PUMPKINHEAD
1988, MGM Repertory, 86 min, USA, Dir: Stan Winston

Effects wizard Stan Winston made his directorial debut with this macabre modern folk tale. Lance Henriksen stars as Ed Harley, a grief-stricken father who asks an old witch in the swamp to bring forth a demon from Hell to wreak vengeance on the teen dirt-bike riders who accidentally ran down and killed his tiny son. That vengeance comes at a terrible price, as the link between Ed and the monster grows until the carnage threatens to consume them both.


SPIDER-MAN
2002, Sony Pictures, 121 min, USA, Dir: Sam Raimi

Stan Lee’s conflicted young superhero swings from the pages of Marvel Comics to the big screen in spectacular fashion in this first installment of the Spider-Man franchise. Peter Parker (Tobey Maguire) is just a kid with a crush on girl-next-door Mary Jane (Kirsten Dunst) until a bite from a radioactive spider imbues him with super-strength, acute vision and the ability to climb walls and shoot webs from his wrists. These powers come in handy when Green Goblin (Willem Dafoe), the alter ego of an eccentric millionaire, arrives on the scene. Can Spidey save the city from this super villain, and will he get the girl of his dreams? Director Sam Raimi’s hyperkinetic action sequences pushed the boundaries of special effects and breathed new life into the superhero genre.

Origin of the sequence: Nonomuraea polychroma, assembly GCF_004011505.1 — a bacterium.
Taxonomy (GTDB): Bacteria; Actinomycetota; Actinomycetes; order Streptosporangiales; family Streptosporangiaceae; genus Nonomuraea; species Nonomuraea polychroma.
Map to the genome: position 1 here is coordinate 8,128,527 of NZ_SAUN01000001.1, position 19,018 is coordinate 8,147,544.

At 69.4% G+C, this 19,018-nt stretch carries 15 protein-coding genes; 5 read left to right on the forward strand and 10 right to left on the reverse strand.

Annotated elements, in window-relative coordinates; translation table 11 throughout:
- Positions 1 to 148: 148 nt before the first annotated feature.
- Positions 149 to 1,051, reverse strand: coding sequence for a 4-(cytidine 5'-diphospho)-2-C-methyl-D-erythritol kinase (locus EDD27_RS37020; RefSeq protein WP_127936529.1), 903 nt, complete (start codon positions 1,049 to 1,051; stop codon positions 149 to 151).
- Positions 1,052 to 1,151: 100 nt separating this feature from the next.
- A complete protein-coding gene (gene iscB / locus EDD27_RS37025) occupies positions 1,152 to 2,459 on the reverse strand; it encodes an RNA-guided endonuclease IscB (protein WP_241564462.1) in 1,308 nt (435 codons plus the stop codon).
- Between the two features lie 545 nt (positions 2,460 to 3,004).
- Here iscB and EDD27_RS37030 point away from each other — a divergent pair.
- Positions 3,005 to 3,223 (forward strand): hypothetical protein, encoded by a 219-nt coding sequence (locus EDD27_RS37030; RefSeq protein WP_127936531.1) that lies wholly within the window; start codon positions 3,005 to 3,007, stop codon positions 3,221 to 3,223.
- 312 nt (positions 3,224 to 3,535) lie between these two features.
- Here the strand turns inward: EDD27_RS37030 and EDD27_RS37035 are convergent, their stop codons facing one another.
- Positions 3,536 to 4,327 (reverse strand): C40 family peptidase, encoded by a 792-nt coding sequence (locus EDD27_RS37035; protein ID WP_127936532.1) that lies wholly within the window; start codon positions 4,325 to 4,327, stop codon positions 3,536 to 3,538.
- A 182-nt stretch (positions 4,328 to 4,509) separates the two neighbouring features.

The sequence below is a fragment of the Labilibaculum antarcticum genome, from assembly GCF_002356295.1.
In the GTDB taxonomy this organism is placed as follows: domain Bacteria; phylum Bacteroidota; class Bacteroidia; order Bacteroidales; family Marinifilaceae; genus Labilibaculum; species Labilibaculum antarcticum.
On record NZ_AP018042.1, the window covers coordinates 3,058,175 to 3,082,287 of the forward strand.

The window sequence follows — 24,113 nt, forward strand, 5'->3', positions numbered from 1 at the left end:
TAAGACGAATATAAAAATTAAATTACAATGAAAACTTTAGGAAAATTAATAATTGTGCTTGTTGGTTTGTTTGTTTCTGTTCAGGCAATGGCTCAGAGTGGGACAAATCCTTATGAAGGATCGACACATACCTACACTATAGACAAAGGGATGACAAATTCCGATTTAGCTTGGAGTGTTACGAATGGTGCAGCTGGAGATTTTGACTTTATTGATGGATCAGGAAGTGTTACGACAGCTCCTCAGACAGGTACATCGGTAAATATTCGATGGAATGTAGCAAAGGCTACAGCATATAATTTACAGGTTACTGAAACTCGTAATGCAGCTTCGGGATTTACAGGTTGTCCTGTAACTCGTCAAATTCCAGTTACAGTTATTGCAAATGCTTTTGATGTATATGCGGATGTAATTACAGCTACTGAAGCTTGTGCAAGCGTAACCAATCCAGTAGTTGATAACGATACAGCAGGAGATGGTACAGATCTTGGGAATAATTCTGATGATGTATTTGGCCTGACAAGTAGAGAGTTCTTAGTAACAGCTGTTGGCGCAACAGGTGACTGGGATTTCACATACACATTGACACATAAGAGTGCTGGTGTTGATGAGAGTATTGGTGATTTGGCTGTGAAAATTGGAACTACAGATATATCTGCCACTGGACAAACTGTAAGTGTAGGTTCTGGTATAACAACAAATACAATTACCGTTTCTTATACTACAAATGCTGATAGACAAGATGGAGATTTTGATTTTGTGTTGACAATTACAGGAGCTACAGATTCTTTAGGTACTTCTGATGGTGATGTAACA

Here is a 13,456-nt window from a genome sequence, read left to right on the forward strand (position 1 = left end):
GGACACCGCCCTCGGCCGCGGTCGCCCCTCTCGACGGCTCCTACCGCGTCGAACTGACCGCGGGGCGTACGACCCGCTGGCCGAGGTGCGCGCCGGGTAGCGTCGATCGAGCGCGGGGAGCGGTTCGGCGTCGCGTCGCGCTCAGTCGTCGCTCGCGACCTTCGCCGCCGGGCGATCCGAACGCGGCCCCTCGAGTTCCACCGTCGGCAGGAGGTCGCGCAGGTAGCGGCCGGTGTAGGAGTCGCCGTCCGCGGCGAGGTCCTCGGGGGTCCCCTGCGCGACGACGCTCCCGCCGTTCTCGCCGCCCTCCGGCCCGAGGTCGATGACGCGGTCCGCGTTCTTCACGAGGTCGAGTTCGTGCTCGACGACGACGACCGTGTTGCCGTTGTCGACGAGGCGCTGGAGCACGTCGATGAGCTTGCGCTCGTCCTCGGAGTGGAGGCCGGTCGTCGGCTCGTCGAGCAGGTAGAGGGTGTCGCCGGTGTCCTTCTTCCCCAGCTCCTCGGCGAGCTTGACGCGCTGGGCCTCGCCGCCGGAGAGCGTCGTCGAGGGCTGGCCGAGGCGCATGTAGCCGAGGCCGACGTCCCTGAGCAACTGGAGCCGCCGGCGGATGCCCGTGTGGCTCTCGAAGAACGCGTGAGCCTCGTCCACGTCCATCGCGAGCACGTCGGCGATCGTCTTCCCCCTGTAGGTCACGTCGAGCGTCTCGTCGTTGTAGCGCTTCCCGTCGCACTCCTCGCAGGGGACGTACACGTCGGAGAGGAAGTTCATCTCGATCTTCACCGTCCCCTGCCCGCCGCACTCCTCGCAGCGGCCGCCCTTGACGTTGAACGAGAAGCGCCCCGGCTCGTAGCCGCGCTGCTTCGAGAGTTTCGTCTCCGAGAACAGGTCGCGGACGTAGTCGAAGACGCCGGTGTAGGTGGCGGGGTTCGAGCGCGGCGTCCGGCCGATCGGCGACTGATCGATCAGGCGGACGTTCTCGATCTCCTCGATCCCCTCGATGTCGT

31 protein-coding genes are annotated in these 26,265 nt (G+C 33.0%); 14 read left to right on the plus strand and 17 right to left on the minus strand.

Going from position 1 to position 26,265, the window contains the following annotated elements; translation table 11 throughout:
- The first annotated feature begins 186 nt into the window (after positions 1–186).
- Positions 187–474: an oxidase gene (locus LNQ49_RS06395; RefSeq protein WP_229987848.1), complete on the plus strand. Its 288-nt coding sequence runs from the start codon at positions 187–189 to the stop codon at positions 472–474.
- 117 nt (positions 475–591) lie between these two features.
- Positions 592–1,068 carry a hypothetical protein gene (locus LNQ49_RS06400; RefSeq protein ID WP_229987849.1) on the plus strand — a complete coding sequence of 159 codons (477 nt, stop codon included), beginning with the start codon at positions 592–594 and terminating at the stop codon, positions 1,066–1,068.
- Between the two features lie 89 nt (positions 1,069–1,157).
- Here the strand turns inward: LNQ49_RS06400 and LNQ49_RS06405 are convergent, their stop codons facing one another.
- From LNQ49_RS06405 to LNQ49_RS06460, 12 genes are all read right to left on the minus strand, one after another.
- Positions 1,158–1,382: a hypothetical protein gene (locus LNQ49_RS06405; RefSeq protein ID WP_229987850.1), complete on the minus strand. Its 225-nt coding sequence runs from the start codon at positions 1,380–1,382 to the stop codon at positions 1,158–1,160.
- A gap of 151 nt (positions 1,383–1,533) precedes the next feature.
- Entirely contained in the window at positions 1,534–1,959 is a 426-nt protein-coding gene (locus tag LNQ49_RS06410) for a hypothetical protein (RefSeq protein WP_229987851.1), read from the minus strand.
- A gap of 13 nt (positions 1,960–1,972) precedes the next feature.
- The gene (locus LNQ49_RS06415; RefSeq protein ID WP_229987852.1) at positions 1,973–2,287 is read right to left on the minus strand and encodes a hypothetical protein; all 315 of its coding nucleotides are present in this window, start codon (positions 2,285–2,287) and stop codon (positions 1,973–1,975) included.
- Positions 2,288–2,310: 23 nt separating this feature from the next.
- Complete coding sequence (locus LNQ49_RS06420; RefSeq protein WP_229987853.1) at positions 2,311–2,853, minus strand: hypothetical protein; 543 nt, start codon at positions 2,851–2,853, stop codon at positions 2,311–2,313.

THE SEVENTH SEAL
DET SJUNDE INSEGLET
1957, Janus Films, 92 min, Sweden, Dir: Ingmar Bergman

Arguably Ingmar Bergman’s most iconic film and the movie that helped create the international arthouse-cinema craze of the 1950s. While the Black Plague rages all around, medieval knight Max von Sydow plays a game of chess with Death … but who will win? Often imitated and parodied but never equaled, THE SEVENTH SEAL is an astonishing, protean masterpiece: a film to storm the gates of Heaven with. Winner of the Special Jury Prize at Cannes. "Bergman's spiritual quest is at the center of the films he made in the middle of his career. THE SEVENTH SEAL opens that period, in which he asked, again and again, why God seemed absent from the world." - Roger Ebert, Chicago Sun-Times.


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